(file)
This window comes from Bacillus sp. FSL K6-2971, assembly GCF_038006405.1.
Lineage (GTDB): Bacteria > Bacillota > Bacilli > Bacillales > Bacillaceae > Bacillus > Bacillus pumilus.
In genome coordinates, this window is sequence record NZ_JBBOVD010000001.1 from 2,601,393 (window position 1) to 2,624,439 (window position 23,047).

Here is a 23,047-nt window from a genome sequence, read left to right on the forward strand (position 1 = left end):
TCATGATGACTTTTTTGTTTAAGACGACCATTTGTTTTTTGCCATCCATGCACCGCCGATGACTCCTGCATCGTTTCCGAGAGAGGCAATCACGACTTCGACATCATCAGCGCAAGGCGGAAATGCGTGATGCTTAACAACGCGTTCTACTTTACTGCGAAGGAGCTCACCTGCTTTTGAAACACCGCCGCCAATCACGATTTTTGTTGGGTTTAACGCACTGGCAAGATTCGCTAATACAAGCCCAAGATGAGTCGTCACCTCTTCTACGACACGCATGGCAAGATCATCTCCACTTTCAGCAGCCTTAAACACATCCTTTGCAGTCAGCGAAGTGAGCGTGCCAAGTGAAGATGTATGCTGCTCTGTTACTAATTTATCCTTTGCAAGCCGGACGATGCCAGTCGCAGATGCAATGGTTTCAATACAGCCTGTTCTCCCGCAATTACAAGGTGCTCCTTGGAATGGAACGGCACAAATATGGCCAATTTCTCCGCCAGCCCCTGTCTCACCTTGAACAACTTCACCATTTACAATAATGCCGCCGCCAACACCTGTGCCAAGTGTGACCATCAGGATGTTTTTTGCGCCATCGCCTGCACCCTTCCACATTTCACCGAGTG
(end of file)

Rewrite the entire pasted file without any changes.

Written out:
This window comes from Bacillus sp. FSL K6-2971, assembly GCF_038006405.1.
Lineage (GTDB): Bacteria > Bacillota > Bacilli > Bacillales > Bacillaceae > Bacillus > Bacillus pumilus.
In genome coordinates, this window is sequence record NZ_JBBOVD010000001.1 from 2,601,393 (window position 1) to 2,624,439 (window position 23,047).

Here is a 23,047-nt window from a genome sequence, read left to right on the forward strand (position 1 = left end):
TCATGATGACTTTTTTGTTTAAGACGACCATTTGTTTTTTGCCATCCATGCACCGCCGATGACTCCTGCATCGTTTCCGAGAGAGGCAATCACGACTTCGACATCATCAGCGCAAGGCGGAAATGCGTGATGCTTAACAACGCGTTCTACTTTACTGCGAAGGAGCTCACCTGCTTTTGAAACACCGCCGCCAATCACGATTTTTGTTGGGTTTAACGCACTGGCAAGATTCGCTAATACAAGCCCAAGATGAGTCGTCACCTCTTCTACGACACGCATGGCAAGATCATCTCCACTTTCAGCAGCCTTAAACACATCCTTTGCAGTCAGCGAAGTGAGCGTGCCAAGTGAAGATGTATGCTGCTCTGTTACTAATTTATCCTTTGCAAGCCGGACGATGCCAGTCGCAGATGCAATGGTTTCAATACAGCCTGTTCTCCCGCAATTACAAGGTGCTCCTTGGAATGGAACGGCACAAATATGGCCAATTTCTCCGCCAGCCCCTGTCTCACCTTGAACAACTTCACCATTTACAATAATGCCGCCGCCAACACCTGTGCCAAGTGTGACCATCAGGATGTTTTTTGCGCCATCGCCTGCACCCTTCCACATTTCACCGAGTG